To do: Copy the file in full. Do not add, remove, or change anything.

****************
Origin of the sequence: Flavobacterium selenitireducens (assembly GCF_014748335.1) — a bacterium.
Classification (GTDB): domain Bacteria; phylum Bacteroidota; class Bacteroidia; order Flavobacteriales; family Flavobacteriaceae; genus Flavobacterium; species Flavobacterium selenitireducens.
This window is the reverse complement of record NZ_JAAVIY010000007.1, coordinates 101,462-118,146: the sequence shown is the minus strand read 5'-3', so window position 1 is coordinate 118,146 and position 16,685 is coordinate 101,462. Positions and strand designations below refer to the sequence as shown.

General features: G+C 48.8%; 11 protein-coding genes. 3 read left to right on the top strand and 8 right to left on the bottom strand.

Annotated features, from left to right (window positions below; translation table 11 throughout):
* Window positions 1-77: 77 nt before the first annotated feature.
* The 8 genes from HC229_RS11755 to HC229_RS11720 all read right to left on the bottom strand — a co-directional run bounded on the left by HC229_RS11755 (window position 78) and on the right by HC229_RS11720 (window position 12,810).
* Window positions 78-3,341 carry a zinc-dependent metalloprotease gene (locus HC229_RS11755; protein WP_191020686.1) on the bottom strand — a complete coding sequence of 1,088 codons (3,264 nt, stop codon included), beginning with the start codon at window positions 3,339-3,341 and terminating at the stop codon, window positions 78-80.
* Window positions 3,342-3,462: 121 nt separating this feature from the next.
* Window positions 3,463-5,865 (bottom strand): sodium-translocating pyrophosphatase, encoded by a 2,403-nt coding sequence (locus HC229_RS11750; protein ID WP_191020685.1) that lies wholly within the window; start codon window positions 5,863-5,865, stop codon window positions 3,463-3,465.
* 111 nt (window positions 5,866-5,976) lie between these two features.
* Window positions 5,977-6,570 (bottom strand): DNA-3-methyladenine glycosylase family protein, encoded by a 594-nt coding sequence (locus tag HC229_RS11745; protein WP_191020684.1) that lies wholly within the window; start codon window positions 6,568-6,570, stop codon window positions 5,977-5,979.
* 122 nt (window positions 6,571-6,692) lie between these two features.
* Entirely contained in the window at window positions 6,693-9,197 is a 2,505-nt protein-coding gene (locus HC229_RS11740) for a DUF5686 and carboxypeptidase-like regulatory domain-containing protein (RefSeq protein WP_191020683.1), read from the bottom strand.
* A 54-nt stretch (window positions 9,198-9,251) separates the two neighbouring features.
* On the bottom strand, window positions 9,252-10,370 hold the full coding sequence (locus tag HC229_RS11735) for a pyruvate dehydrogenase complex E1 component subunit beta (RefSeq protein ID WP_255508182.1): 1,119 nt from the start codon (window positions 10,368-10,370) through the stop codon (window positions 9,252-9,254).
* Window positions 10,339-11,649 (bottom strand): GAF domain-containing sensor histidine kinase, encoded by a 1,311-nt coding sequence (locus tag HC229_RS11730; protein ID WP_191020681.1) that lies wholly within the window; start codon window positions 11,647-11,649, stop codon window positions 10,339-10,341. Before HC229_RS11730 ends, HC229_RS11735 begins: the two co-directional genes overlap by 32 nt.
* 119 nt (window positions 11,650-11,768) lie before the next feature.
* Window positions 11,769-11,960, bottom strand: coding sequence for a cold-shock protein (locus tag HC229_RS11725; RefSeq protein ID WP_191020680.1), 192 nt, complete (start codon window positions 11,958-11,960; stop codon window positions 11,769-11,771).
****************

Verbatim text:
Origin of the sequence: Flavobacterium selenitireducens (assembly GCF_014748335.1) — a bacterium.
Classification (GTDB): domain Bacteria; phylum Bacteroidota; class Bacteroidia; order Flavobacteriales; family Flavobacteriaceae; genus Flavobacterium; species Flavobacterium selenitireducens.
This window is the reverse complement of record NZ_JAAVIY010000007.1, coordinates 101,462-118,146: the sequence shown is the minus strand read 5'-3', so window position 1 is coordinate 118,146 and position 16,685 is coordinate 101,462. Positions and strand designations below refer to the sequence as shown.

General features: G+C 48.8%; 11 protein-coding genes. 3 read left to right on the top strand and 8 right to left on the bottom strand.

Annotated features, from left to right (window positions below; translation table 11 throughout):
* Window positions 1-77: 77 nt before the first annotated feature.
* The 8 genes from HC229_RS11755 to HC229_RS11720 all read right to left on the bottom strand — a co-directional run bounded on the left by HC229_RS11755 (window position 78) and on the right by HC229_RS11720 (window position 12,810).
* Window positions 78-3,341 carry a zinc-dependent metalloprotease gene (locus HC229_RS11755; protein WP_191020686.1) on the bottom strand — a complete coding sequence of 1,088 codons (3,264 nt, stop codon included), beginning with the start codon at window positions 3,339-3,341 and terminating at the stop codon, window positions 78-80.
* Window positions 3,342-3,462: 121 nt separating this feature from the next.
* Window positions 3,463-5,865 (bottom strand): sodium-translocating pyrophosphatase, encoded by a 2,403-nt coding sequence (locus HC229_RS11750; protein ID WP_191020685.1) that lies wholly within the window; start codon window positions 5,863-5,865, stop codon window positions 3,463-3,465.
* 111 nt (window positions 5,866-5,976) lie between these two features.
* Window positions 5,977-6,570 (bottom strand): DNA-3-methyladenine glycosylase family protein, encoded by a 594-nt coding sequence (locus tag HC229_RS11745; protein WP_191020684.1) that lies wholly within the window; start codon window positions 6,568-6,570, stop codon window positions 5,977-5,979.
* 122 nt (window positions 6,571-6,692) lie between these two features.
* Entirely contained in the window at window positions 6,693-9,197 is a 2,505-nt protein-coding gene (locus HC229_RS11740) for a DUF5686 and carboxypeptidase-like regulatory domain-containing protein (RefSeq protein WP_191020683.1), read from the bottom strand.
* A 54-nt stretch (window positions 9,198-9,251) separates the two neighbouring features.
* On the bottom strand, window positions 9,252-10,370 hold the full coding sequence (locus tag HC229_RS11735) for a pyruvate dehydrogenase complex E1 component subunit beta (RefSeq protein ID WP_255508182.1): 1,119 nt from the start codon (window positions 10,368-10,370) through the stop codon (window positions 9,252-9,254).
* Window positions 10,339-11,649 (bottom strand): GAF domain-containing sensor histidine kinase, encoded by a 1,311-nt coding sequence (locus tag HC229_RS11730; protein ID WP_191020681.1) that lies wholly within the window; start codon window positions 11,647-11,649, stop codon window positions 10,339-10,341. Before HC229_RS11730 ends, HC229_RS11735 begins: the two co-directional genes overlap by 32 nt.
* 119 nt (window positions 11,650-11,768) lie before the next feature.
* Window positions 11,769-11,960, bottom strand: coding sequence for a cold-shock protein (locus tag HC229_RS11725; RefSeq protein ID WP_191020680.1), 192 nt, complete (start codon window positions 11,958-11,960; stop codon window positions 11,769-11,771).